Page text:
FBI Chief J. Edgar Hoover himself orchestrated the hit alongside Chicago police to silence the 21-year-old activist’s fight for justice in his community.
In the very early morning hours of Dec. 4, 1969, within the span of about ten minutes, 100 shots were fired into the apartment in which Black Panthers Fred Hampton and Mark Clark were asleep. Police at the time claimed that their officers were fired upon in a hail of bullets from the inside first, but ballistics would prove otherwise.
Police indicated holes on the inside front door frame in an attempt to cover up what really happened by claiming gunfire came from the inside. But as it turned out, these were actually just holes from nail heads. Indeed, it became clear that a massive cover-up and conspiracy was afoot.
Fred Hampton’s Background
Fred Hampton was a very intelligent child. He finished high school with honors and entered college to study law, but then he began to see what injustices African Americans in the 1960s experienced. As a natural leader, Hampton organized a youth group within the National Association for the Advancement of Colored People, to improve recreational facilities and schools within African American communities.
Meanwhile, the Black Panthers, which had been established just a few years prior with the goal of documenting police abuse against African American citizens, caught Fred Hampton’s eye.
Hampton was attracted to the militancy and discipline inherent in the Black Panthers. But he was also won over by their efforts to help the community through food cooperatives and free health clinics. The Black Panthers hovered in a sort of paradox between being branded as a militant group and also one that aimed to educate and support their communities.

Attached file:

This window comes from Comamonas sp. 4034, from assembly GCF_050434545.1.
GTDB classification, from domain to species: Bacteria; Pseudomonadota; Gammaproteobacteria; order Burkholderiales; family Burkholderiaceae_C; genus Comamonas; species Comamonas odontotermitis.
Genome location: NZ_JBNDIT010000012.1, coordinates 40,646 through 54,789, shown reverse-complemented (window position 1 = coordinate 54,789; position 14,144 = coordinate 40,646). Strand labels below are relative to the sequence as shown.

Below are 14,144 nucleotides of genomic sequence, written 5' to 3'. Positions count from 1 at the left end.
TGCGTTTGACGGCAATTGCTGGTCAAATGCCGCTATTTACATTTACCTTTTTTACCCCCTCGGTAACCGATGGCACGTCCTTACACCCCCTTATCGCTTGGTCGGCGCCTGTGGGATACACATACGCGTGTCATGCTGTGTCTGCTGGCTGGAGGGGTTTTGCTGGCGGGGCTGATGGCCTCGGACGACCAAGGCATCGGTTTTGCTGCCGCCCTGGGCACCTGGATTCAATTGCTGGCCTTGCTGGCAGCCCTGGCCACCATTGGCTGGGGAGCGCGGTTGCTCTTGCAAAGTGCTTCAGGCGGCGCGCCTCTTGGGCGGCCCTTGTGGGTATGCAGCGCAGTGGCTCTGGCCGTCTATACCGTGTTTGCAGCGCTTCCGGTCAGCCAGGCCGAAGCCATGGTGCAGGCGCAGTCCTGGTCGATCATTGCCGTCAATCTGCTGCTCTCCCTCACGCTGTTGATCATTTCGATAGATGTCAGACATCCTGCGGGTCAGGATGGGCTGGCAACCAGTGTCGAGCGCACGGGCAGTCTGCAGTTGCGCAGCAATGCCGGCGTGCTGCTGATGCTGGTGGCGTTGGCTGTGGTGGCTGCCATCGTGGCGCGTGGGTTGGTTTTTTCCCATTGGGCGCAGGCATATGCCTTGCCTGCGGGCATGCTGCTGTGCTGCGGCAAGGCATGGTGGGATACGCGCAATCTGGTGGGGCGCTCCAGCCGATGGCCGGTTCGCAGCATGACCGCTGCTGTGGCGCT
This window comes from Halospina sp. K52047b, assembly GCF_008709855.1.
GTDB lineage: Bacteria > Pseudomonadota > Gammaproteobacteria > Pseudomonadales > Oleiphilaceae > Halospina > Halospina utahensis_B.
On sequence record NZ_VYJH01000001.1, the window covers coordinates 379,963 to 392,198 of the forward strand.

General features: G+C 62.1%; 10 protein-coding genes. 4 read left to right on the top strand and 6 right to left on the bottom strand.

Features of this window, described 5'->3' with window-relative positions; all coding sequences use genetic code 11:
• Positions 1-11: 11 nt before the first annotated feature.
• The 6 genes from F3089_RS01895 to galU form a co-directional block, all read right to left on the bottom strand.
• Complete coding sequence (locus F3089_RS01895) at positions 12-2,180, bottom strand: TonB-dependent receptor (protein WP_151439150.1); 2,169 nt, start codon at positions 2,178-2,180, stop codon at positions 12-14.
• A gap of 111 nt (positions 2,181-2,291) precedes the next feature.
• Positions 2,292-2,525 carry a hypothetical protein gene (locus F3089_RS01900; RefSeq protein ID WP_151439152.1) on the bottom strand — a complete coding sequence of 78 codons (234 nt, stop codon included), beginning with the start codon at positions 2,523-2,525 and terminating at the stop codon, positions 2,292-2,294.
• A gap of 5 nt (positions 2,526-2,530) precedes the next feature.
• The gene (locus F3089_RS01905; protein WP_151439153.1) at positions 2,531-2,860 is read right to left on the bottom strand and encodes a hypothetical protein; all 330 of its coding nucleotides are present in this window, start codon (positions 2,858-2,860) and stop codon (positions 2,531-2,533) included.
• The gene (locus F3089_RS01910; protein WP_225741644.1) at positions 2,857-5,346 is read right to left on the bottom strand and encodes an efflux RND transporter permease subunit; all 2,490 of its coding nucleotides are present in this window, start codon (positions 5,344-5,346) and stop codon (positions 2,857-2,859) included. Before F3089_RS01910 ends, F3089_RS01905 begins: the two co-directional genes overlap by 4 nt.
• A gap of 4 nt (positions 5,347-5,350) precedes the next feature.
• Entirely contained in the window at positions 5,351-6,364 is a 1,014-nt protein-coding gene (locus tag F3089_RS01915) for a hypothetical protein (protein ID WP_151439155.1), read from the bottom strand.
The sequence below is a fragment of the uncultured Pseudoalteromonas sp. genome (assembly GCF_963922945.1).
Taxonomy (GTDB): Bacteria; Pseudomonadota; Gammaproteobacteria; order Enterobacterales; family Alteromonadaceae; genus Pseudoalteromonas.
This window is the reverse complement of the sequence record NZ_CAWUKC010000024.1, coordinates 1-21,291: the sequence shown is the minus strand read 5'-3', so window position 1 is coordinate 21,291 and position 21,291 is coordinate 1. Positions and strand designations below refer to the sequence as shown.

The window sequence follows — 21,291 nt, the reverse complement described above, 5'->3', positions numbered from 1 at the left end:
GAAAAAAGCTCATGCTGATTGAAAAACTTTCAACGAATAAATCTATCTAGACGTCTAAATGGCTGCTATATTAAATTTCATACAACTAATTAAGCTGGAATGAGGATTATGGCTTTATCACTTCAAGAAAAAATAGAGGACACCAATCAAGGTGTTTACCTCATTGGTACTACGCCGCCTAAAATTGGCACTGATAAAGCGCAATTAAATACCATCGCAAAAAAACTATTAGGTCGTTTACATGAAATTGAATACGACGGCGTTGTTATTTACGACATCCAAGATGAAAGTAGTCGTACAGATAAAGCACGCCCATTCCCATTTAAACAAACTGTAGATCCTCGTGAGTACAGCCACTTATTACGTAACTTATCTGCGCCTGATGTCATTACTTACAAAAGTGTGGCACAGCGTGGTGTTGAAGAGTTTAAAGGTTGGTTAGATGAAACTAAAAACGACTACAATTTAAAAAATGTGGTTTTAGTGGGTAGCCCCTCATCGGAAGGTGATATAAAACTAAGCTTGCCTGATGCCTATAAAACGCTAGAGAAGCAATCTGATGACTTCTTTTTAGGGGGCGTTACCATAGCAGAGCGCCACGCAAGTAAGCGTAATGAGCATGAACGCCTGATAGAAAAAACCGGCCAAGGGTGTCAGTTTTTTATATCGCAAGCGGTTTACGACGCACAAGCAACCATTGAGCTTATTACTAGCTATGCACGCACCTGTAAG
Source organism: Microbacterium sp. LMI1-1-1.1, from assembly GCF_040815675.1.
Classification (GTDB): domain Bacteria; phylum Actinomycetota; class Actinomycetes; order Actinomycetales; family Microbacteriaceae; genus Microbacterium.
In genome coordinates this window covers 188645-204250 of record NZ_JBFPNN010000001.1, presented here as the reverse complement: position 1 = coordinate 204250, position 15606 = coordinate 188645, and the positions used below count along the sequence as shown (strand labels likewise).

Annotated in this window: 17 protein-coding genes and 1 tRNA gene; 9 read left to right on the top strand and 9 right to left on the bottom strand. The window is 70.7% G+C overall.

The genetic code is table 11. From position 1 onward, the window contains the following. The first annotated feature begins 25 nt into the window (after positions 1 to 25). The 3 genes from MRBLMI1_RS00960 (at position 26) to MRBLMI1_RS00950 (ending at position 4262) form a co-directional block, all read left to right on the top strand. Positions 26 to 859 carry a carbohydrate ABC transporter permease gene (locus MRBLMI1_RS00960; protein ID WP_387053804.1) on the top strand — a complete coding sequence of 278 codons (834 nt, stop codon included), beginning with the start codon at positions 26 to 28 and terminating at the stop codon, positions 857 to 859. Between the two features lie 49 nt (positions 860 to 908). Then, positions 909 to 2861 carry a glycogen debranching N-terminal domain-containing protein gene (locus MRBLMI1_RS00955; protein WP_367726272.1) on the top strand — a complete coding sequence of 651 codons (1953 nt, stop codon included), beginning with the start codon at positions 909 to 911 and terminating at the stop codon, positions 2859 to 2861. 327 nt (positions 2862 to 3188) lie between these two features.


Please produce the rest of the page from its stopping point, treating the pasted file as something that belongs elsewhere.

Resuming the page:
Fred Hampton so put it: “There have been many attacks made upon the Black Panther Party, so we feel it’s best to be an armed propaganda unit. But the basic thing is to educate.”
The primary goal of the Black Panthers though was really to end police brutality and the blatant police violence against African Americans, which, of course, didn’t sit well with Chicago cops nor with Chief J. Edgar Hoover of the FBI.
Hampton Ruffles The Wrong Feathers
One of Hampton’s primary achievements while in the Black Panthers was brokering a peace agreement between rival gangs of various ethnicities around Chicago.
He was consequently a rapidly-rising star in the Black Panther Party; at the time of Fred Hampton’s murder in 1969, he was just 21-years-old but would have soon become a member of the Black Panther Party’s Central Committee as Chief of Staff – a national post.
“We might not be back. I might be in jail. I might be anywhere. But when I leave, you’ll remember I said, with the last words on my lips, that I am a revolutionary,” Hampton once famously declared.
Fred Hampton also brokered a merger of the Black Panthers with various political organizations around Chicago and with even former gang members and subsequently united African Americans with Italians, Latinos, and white people successfully.
This attracted the attention of not just the FBI, but Chicago police, the Cook County State’s Attorney Office, and more. The irony, though, was that the FBI’s own paid informant, a two-time felon hired to spy on Hampton by becoming his bodyguard reported to J. Edgar Hoover that the primary role the Black Panthers played in Chicago was simply to feed hungry school children.
The fact that this narrative didn’t fit the one Hoover had conjured didn’t sit well with him. Hoover instructed the informant to “find” anything that indicated the Black Panthers wanted to stir violence and hate.
In fact, there had been deadly battles in other parts of the country between Black Panther Party members and police, and even some in Chicago, but not from Hampton’s section of the party. They were all about creating peace to solve their issues: